WRAL Investigates

Wilmington medical clinic investigated for fraud

Posted December 28, 2009

WRAL Investigates

— A medical clinic in Wilmington run by a father and daughter is under investigation for allegedly filing fake Medicare and Medicaid claims. Investigators said they believe the business also took advantage of an unsuspecting Raleigh clinic.

Pages of medical claims are tied to at least five different medical clinic names in Wilmington.

Father, daughter accused of filing phony claims Father, daughter accused of filing phony claims

Roy Creasy and his daughter, Tamala Creasy Newton, are accused of collecting money for chiropractic and other work they never performed. They're also accused of re-billing forms with altered dates and re-routing payments to themselves meant for other clinics.

The Vistar Medical Clinic in Raleigh is one of the listed victims.

According to court documents, when she was arrested, Newton gave police officers false Social Security numbers and a fake pathology report stating she had cancer and said she would pursue an insanity defense.

Stephanie Bias, coordinator for the Medicare fraud prevention program in the state's Department of Insurance, said she is seeing more fraud cases lately “because it’s become easy.”

Her division fields complaints and helps seniors, in particular, to watch for illegal claims on their statements.

“That’s why we encourage folks to be diligent in comparing statements to their journals. We encourage them to call us if they see anything suspicious,” Bias said.

Fake billing for medical equipment is one of the biggest problems, according to Bias.

In September, a Raleigh man pleaded guilty in a $12 million Medicare fraud scheme involving motorized scooters.

The federal government reported in May that more than $90 million in Medicare reimbursements for scooters was misspent in 2005 alone.

No dollar amount is listed in the Wilmington case, but court papers state that the illegal billing began in 2004. Creasy and Newton are awaiting trial.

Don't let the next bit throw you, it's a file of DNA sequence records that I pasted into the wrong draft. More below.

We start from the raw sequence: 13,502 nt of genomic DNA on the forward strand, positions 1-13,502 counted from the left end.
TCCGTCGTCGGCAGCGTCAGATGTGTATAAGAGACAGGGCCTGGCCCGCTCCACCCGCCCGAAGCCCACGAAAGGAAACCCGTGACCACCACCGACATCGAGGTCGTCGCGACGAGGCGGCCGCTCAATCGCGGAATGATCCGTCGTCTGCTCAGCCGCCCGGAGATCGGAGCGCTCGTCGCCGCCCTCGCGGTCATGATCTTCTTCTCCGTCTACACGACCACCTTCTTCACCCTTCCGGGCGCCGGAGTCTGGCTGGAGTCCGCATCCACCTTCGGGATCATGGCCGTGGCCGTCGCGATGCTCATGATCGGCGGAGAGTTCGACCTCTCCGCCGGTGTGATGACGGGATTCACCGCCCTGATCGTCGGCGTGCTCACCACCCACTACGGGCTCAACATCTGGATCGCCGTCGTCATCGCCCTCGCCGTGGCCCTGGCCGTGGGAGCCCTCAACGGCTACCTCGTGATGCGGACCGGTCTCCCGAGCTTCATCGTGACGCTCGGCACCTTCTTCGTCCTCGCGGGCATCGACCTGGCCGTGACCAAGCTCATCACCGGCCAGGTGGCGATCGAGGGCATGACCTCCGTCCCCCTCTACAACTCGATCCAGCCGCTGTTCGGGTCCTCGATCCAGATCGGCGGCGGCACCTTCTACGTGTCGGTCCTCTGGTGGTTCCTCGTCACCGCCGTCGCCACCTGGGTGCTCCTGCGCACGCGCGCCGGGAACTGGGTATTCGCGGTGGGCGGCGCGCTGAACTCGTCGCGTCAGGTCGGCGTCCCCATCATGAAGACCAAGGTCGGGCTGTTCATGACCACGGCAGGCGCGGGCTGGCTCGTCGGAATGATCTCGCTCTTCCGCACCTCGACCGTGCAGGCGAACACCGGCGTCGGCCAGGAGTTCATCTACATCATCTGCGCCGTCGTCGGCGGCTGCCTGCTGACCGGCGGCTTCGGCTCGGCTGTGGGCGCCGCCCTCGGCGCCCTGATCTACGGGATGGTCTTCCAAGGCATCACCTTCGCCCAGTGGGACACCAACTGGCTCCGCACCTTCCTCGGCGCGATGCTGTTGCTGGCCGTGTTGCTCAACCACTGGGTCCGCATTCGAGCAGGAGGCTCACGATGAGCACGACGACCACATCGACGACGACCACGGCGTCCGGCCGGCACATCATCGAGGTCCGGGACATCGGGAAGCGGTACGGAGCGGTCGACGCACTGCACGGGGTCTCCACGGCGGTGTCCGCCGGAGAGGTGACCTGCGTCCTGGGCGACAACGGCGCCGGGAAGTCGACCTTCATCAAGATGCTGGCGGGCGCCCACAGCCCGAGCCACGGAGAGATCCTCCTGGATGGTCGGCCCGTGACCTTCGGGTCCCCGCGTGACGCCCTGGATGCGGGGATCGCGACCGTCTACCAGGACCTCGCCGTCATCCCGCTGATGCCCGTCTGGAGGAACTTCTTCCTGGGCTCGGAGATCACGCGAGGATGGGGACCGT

To report fraud or abuse, call the state's hotline at 1-800-443-9354.


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  • Maddie girl Dec 29, 2009

    I have med cost, my own primary drs office billed my ins for services I did not rec',I called dr's office and my ins, I told my ins to get the money back, to this day they have not followed up, 2 years ago !!!! So it's not only medicare !!

  • DrJ Dec 29, 2009

    **** If the truth be told there isn't a doctor's office in business that hasn't billed for a few extra visits of a medicaid patient. ****

    That's absolutely false. There are plenty of doctors that take Medicaid who are honest about it. But there are also plenty that take it because they can over-treat, over-bill, and cheat their way to fortunes. There are bad apples in every bunch, and those doctors know regular insurance companies will eventually catch up to them. The government is just ripe for the taking, and always will be.

  • Maddie girl Dec 29, 2009

    so called dr j, why is everything all about money ??? what happened to pt care ????????????? oh that's right, it all boils down to a $$$$$$, How dare you say that drs. who accept medicaid do it for fraud !!!!!!!!! I have and still do work in drs. offices and have NEVER over charged for services to any insurance co, can you say that ????????

  • G-man Dec 29, 2009

    If the truth be told there isn't a doctor's office in business that hasn't billed for a few extra visits of a medicaid patient.

  • nancimae2 Dec 28, 2009

    The "diabetic" shoes I got and Medicare paid for are nothing to brag about either.

  • delilahk2000 Dec 28, 2009


  • whatelseisnew Dec 28, 2009

    The smart Doctors do not take medicare or medicaid patients and I don't blame them. As to knowing whether Medicare is paying for services rendered, good luck. I do that for my elderly mother-in-law. Try reconciling the medicare information with the information you get from the various Doctors. About the only thing I can really verify is that the dates of service match up, and the type of service matches. At best it is a rough check. I doubt that very many people even attempt to check the information. To say the least it is beyond the capabilities of my 85+ yr old MIL.

  • DrJ Dec 28, 2009

    Medicaid fraud is rampant. I would argue that the ONLY reason a significant number of "doctors" take Medicaid, which pays considerably less than most regular insurances, is because they know they can easily get away with massive over-billing, and outright fraud.